“Hunger, poverty, chaos, and desperation,” was how General George C. Marshall described the status of Western Europe after World War II. Today, the same sentiments can be used to describe the dire condition in Syria. It seems as if history has begun to repeat itself; in direct parallel to World War II, chemical warfare is being used to harm even the most innocent of civilians.
According to the Violations Documentation Center, an organization that records alleged violations of international law in Syria, Syrian President Bashar al-Assad has carried out multiple chemical and biological attacks on his own citizens. Rescue workers and hospital staff have reported images of patients foaming at the mouth, with corneal burns, and blue skin and lips due to respiratory distress. Trapped in clouds of toxic gases, some civilians died of suffocation. A member of the Syrian Civil Defense, an organization that is responsible for urban search and rescue operations in Syria, noted that the deaths were so sudden that victims did not have enough time to even muster a scream. The most recent alleged attack was in the suburb of Douma, Damascus, which caused the death of seventy and injured more than 430 people.
While it is undeniable that the chemical attacks are a clear violation of international law and ethical standards, the source of the attacks is still in question. Syrian, Russian, and Iranian state media claim that the chemical attacks were the work of rebel forces. Allegations of Russian evidence tampering at Syrian chemical attack sites raise even more questions about the origins of the attacks. The Organization for the Prohibition of Chemical Weapons (OPCW) also states that there was evidence of Russians visiting the attack site before they had arrived to investigate.
“The Assad regime’s repeated chemical weapon attacks against its own civilian population represent one of the greatest threats to peace and stability in the Middle East,” said John Feighery ’19.
In response to these attacks, the United States, France, and Great Britain have formed a coalition and, together, launched 105 missiles at three different targets that the U.S. government claims are crucial to the regime’s production of chemical weapons. These strikes have raised the already heightened tensions between the U.S. and Russia. Russia has recently vetoed the American-drafted resolution to create an independent investigative committee that would assess who was responsible for the chemical weapon attacks. The veto, in addition to the fact Russian fighters are flying over American and French missile cruisers, has made cooperation between the two nations in regards to trans-regional security highly unlikely.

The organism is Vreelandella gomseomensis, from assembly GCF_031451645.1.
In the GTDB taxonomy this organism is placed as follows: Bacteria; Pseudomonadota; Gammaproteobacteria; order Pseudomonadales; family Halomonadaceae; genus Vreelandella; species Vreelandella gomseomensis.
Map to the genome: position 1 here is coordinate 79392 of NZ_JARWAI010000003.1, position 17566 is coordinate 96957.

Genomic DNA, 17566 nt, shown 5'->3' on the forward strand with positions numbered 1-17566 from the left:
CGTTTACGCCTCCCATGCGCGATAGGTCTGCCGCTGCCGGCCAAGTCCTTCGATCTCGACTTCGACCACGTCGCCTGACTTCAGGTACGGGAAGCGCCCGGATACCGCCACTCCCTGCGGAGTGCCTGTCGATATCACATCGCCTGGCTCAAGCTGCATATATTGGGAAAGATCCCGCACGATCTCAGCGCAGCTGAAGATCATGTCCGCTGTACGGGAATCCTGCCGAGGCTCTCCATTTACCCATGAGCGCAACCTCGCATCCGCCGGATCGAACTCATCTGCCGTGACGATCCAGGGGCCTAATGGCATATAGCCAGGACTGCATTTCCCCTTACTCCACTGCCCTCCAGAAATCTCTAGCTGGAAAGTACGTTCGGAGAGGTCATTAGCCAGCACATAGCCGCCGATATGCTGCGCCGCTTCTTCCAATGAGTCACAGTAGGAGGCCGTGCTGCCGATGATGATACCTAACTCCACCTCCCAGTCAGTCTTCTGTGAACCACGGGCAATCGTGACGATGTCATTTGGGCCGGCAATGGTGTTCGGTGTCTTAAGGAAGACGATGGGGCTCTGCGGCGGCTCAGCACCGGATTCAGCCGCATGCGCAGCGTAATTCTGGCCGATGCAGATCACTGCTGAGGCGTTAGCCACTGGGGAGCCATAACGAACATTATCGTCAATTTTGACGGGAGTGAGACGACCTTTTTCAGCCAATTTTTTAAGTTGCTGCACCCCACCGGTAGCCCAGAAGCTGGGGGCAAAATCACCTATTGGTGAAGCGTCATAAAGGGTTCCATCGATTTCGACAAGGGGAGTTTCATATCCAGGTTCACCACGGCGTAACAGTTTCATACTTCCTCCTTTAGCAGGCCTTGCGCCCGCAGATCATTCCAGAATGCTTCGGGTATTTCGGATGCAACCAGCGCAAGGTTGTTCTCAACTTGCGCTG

This has caused frustration over the way in which America has exacerbated an already crumbling relationship with Russia. “It’s just really idiotic going against the Assad regime, which I don’t personally like either, that is backed by Russia. This just feels like a Cold War situation. The U.N. doesn’t seem to be doing anything either. They’re just wagging their finger,” said Kevin Lama ’20.
Overall, according to Politico, around 58% of all voters approve of the missile strike, but only 8% are confident that these strikes will prevent further chemical attacks from Assad. Kazi Sazid ’18 feels the same, as he said, “It won’t do anything. It has a limited effect on Assad’s ability to launch chemical attacks, as it’s obvious that chemical weapons are stockpiled throughout the country.”
In addition, according to Politico, 30% of voters believe that it is not America’s responsibility to protect Syrian citizens. This may be due to the fact that most Americans do not want a war with Russia; they believe America cannot afford to be dragged into another war like Iraq and that the threat of a world war over Syria feels real.
However, John Feighery ’19 believes that America has destabilized Syria, making inaction in the region not only impossible but detrimental to peace. “The Assad regime’s repeated chemical weapon attacks against its own civilian population represent one of the greatest threats to peace and stability in the Middle East. However, the onus falls on the international community to fix the mess we’ve made through our inaction in Syria during Bashar al-Assad’s father’s authoritarian regime,” said John Feighery ’19.
In light of these polarizing perspectives, the question still remains as to whether or not America should continue to be involved in the escalating conflict.